What is Strabismus?
Strabismus is a condition that occurs when the eyes do not line up with each other. Usually one eye is off an not focused on a central point. Being cross-eyed is one term used to refer to this condition. Some people develop this condition at a young age.
Strabismus will continue into adulthood if it is not properly treated. It is also possible to be born with the condition or to have it caused by injury or illness. Strabismus that is not treated can cause a loss of binocular vision and eventual double vision.
Treatment and Surgery
It is a common myth that strabismus cannot be treated in adults. In fact, adults of any age can have the problem corrected successfully. Eye muscle surgery is a safe and effective way to fix the problem of strabismus and typically yields successful results.
Eye muscle surgery can even widen a person’s vision field while restoring binocular vision and re-aligning the eyes. Many eye doctors agree that you are never too old to have strabismus treated.
Many adults seeking to have strabismus surgery will likely have to visit an ophthalmologist at a children’s hospital. The reason for this is that strabismus is a commonality in children and children’s doctors have more experience in dealing with the condition. The doctor’s are also specially trained to perform such surgeries and can carry out the procedure on a person of any age.
Eye muscle surgery uses anesthesia to put the patient to sleep, although the procedure can also be performed while the patient is awake. The doctor makes an incision over the eye and the muscle is detached. The muscle is then reattached in the correct position and held in place with sutures. The surgery takes about an hour to complete.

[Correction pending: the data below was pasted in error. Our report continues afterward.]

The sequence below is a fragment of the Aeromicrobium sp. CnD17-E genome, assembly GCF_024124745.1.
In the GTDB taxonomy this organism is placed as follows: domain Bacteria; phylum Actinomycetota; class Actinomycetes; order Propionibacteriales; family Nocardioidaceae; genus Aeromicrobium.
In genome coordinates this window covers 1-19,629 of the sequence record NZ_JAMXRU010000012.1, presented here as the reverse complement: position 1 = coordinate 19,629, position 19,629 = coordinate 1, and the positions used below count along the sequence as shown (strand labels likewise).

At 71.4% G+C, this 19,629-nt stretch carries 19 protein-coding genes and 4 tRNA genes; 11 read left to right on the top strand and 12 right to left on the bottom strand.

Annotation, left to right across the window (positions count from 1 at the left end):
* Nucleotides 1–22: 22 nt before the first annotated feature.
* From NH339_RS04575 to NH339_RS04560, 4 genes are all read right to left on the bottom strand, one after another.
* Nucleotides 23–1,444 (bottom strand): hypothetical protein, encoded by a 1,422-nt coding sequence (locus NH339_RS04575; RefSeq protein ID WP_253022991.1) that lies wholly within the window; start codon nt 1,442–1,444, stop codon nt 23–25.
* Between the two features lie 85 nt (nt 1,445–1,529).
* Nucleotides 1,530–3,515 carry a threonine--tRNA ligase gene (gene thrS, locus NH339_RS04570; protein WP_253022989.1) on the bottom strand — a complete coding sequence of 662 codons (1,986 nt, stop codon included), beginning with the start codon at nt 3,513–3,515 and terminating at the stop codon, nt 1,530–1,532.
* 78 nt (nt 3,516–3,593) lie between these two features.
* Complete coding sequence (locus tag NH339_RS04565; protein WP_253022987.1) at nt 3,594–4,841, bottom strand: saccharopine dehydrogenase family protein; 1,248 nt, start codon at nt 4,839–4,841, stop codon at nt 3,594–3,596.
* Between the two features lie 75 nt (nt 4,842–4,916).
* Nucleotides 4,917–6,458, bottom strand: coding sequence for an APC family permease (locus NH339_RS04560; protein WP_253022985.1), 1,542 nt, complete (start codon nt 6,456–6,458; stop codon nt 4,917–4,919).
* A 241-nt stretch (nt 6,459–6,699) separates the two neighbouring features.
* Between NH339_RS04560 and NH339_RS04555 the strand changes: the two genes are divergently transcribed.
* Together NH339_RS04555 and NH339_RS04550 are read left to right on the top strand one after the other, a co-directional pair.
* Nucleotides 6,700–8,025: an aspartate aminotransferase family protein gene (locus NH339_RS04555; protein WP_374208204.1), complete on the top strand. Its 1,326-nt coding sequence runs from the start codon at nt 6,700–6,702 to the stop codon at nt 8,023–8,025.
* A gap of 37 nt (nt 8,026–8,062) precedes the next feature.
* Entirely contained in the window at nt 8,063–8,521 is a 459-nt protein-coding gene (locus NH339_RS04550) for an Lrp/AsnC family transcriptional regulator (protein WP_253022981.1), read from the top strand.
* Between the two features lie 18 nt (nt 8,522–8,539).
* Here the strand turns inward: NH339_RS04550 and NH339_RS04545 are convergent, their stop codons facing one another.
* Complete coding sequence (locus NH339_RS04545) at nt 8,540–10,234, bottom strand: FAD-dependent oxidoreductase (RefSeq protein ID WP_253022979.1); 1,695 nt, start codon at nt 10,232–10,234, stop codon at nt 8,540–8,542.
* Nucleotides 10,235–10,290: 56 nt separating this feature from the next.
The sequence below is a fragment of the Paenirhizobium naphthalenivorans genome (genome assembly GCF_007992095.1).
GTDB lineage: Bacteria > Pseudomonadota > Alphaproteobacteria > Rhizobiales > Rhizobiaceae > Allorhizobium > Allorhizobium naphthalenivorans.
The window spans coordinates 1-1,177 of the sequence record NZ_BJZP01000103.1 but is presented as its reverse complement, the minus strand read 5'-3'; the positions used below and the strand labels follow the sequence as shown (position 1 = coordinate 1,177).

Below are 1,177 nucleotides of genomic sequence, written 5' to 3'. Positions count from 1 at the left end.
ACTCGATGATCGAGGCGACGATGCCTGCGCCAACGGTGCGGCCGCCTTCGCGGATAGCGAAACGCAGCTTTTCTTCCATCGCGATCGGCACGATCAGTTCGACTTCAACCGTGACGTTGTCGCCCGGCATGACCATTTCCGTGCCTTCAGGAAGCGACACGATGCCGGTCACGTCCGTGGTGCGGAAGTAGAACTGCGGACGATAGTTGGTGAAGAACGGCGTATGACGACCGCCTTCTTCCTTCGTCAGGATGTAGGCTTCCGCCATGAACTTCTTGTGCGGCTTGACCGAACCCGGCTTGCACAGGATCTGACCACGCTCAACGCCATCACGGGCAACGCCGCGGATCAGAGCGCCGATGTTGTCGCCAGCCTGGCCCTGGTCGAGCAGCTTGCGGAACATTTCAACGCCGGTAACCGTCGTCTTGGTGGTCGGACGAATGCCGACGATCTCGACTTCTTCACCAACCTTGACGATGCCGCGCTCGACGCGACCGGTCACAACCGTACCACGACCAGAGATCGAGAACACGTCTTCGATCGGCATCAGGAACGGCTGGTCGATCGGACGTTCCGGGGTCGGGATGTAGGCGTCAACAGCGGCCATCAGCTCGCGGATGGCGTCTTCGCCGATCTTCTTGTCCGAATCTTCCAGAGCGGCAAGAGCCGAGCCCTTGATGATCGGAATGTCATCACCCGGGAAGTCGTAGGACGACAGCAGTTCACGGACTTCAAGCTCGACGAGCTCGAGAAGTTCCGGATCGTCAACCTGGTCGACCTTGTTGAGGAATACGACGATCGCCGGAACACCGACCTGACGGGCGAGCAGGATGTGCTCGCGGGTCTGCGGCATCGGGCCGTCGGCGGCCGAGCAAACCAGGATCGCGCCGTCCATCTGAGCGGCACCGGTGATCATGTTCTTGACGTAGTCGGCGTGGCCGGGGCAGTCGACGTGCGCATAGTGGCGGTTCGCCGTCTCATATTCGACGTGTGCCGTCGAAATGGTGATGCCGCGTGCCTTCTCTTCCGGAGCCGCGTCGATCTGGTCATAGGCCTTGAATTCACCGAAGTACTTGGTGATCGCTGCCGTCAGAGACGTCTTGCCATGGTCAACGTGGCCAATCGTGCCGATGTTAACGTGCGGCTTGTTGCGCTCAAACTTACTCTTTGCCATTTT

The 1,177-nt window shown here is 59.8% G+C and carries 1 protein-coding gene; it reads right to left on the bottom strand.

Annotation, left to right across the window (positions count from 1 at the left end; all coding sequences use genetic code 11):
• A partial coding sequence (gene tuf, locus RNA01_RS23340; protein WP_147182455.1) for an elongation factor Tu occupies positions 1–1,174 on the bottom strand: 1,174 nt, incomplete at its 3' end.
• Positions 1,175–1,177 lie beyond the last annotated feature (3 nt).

After the surgery, the patient will feel some mild pain and experience blurry vision for a few days. Daily activities can still be done, but most people tend to stay home from work for about a week until the eye heals. Redness may result from the surgery and can last for many weeks, but will eventually go away. Eye drops may also be recommended by the surgeon.
The most serious side effect of the surgery is that it simply may not work for some people. Either that, or the patient will need additional surgery. Double vision can develop and require surgery to correct. The eyelids can also change position, requiring more surgery to fix. Scarring on the eye can occur, but this is very rare.
Coverage for Surgery
Many people believe that adult strabismus surgery is merely for cosmetic purposes. While the surgery does correct the cosmetic part of the eyes by making them straight, it has medical results as well. Since binocular vision can be restored, a patient will have a greater range of vision and depth perception that they either had lost or did not have to begin with.
If eye contact is part of a job, a patient can suffer in their work when communicating with people is relative to how successful they are in doing their work. School teachers can struggle with strabismus since it can affect their communication with students.
Srabismus can also lead to functional problems like double vision. This can hinder everyday tasks like driving and other acitivities that require correct vision and depth perception. For these reasons and many others, adult strabismus surgery is labeled as reconstructive rather than cosmetic.
With the question of whether or not eye muscle surgery is medical or cosmetic come the question of whether or not it can be covered by insurance. Since the surgery is classified as medical, most insurance companies will cover the expense.
Insurance companies may refuse to pay for the surgery at first, but further education usually persuades them into providing coverage since the procedure is meant to correct a disability. Many doctors may contact the insurance company in order to explain the details of the treatment. It is common for many insurance companies to cover the cost of adult strabismus surgery.
As with any surgery, be sure to know the facts and the risks before going through with adult strabismus surgery. Consult a certified eye doctor to determine if you would be a good candidate for this type of surgery.